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Looking for Sabrina

Updated on: 18 August,2018 08:31 AM IST  |  Mumbai
Dalreen Ramos |

Meet the man behind the first graphic novel in the race for the Man Booker Prize

Looking for Sabrina

Nick Drnaso with Olive, his cat. Pic/Chester Alamo-Costello

The beauty of reading a good book often lies in leaving things behind — your cup of hot coffee is now cold, the echoes of a not-so distant time (or a mother's yell) soon follow, until the realisation dawns that you've left yourself behind. The world is back in order until you find the next good read. But Sabrina is beyond that. It is more than just a riveting account of a young woman's disappearance and its aftermath. And unlike most novels we encounter, this one doesn't settle on a middling question like, "Who is responsible?" Nick Drnaso's graphic novel delves into the face of an orderly world, which leaves us hanging on grief, insignificance and the brevity of life. It wasn't a long while ago when we thought words were the most powerful form of expression, but then along came a 29-year-old Chicagoan cartoonist who knows better. Extracts from an interview.

Beverly, your debut novel is a grim look at suburban life, where you rip through the facade of normalcy. Sabrina, in a way, does the opposite. How did you transition from Beverly to Sabrina?
I remember being eager about Sabrina even as I was finishing Beverly. I had a certain approach to drawing comics in place and I felt like I was ready to write a more involved story. I can't really remember if I was thinking about how the two books would pair with each other; neither of them were really planned out or conceptualised in that way.

A panel from Sabrina. Pic/
A panel from Sabrina. Pic/

There is an empathetic connection one feels with the characters. How challenging was it to absorb what you had written?
There was always a gnawing fear that the whole thing was not genuine. I faced difficulties drawing characters suffering through something that I have never experienced. It felt kind of exploitative. I'm still uncomfortable with that. But I did try as hard as I could to imagine certain scenarios. I also read interviews and writing from people who had gone through similar tragedies, but it really is impossible to imagine what a tedious day of grief feels like.

Keeping in mind the sensitivity built around the novel's theme, were there any concerns about coming off as too preachy?
Oh yes, constantly. I started working on the book in late 2014 and the cultural landscape has changed a lot since then. I might tweak some of the dialogue if I had to do it over again. For instance, I kind of cringe when I read something that refers to the conspiratorial radio host as a "right-winger". That makes me feel like I didn't do my job properly. I never had a thought that this was a political book, and I didn't want to write a caricature of a certain type of personality, so maybe I failed in that regard.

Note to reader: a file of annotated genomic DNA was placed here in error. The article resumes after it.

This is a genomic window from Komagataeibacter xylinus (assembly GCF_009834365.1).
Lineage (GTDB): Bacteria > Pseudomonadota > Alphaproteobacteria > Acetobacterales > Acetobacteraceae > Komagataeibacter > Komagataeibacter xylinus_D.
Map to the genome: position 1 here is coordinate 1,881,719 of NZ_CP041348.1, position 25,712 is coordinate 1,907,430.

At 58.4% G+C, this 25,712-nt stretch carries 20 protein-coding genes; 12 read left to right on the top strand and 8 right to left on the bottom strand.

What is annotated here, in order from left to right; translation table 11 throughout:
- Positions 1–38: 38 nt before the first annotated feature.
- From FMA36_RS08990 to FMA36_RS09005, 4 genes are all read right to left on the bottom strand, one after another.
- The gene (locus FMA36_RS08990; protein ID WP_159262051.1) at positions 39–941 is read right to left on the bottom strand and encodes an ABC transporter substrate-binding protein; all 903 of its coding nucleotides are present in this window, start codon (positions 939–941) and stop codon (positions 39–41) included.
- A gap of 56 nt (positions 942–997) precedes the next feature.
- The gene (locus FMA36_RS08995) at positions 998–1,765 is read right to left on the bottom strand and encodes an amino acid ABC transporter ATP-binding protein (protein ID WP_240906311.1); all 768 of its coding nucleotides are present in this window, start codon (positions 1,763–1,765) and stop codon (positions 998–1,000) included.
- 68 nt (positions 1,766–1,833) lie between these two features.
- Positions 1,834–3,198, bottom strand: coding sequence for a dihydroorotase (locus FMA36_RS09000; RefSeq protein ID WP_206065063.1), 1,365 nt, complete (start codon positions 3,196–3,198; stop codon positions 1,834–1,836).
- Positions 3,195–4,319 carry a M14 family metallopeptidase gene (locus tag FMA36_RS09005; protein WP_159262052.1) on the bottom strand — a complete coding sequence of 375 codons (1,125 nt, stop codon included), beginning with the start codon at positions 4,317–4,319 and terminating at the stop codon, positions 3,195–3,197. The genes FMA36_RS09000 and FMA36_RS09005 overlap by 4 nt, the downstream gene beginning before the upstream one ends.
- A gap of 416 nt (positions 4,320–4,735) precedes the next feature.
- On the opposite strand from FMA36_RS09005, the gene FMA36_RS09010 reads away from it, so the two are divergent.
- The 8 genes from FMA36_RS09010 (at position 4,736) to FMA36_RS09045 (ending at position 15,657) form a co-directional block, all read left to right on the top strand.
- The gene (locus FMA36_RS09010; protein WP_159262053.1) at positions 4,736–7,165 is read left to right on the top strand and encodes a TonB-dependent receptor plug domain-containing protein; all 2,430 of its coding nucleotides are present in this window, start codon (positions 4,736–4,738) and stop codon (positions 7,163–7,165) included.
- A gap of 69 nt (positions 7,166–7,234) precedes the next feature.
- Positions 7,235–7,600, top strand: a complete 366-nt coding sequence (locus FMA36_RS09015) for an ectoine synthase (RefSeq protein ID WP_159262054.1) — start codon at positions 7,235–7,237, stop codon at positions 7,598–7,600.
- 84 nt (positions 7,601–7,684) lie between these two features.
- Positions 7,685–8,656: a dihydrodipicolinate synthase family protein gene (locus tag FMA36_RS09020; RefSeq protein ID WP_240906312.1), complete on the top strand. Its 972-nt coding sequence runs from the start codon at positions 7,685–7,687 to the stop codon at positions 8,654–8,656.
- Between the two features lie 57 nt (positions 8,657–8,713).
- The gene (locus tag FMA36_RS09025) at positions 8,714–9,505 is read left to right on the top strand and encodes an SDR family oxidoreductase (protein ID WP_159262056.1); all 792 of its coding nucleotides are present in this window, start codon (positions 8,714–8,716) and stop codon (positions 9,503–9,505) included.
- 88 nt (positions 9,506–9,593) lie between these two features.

Has the writing process in any way changed your outlook of the world?
I've developed the attitude that I'm the dumbest person in the room, and that helps with the kind of blind certainty that kicks in when you think your opinion is solid or you have something meaningful to say. Even this question is kind of embarrassing, because I don't feel like I should be pontificating about having a healthy worldview. I'll try and answer your question, I felt more confused after finishing this book, and certainly didn't feel like I had some kind of tidy prescription for anything.

Your drawings are deceptively simple. Had you clearly decided on the art style and setting you wanted to establish?
Yes, I think it was pretty clear in my mind from the start. I used a somewhat restrictive colour palette, and the grid and page size was a continuation of the way I had drawn some of the stories in my first book. I remember not wanting to dwell too much on those decisions and transition smoothly from Beverly to Sabrina.

I also took a trip to Colorado Springs to visit a friend in the Air Force and take photo reference for the book. Certain elements of his life were borrowed, and the house he lived in was copied almost exactly in the book, so those photos became my aesthetic guidebook.

You're the first graphic novelist in the running for the Man Booker prize. To put it simply, what is the role of the graphic novelist in modern society? Is the literary circuit rethinking the genre?
I'm not insisting I deserve a place anywhere, and I certainly never thought the medium was unappreciated or deserved more legitimacy. I guess I've been pretty insulated in my comics bubble [sic] in a way I hadn't realised, I just don't hear a lot of conversations about this. They are different mediums, so I understand the frustration some have with Sabrina being nominated. I didn't put the book up for the award, and I'm sort of embarrassed by that kind of attention.

There is a strange complacency with the ending. What do you hope readers take away from Sabrina?
I'm really not sure. It felt like a logical place to end the story, but I understand if it's dissatisfying to some people. As I mentioned, there wasn't really any resolution for me as the author, so it's hard to know if a reader would be able to gain anything from this book.

Any Indian writers or graphic novelists who you're familiar with?
Oh boy, seriously, I don't think I'm aware of a single one. I'm so sorry, that's embarrassing. I'll gladly take any recommendations!

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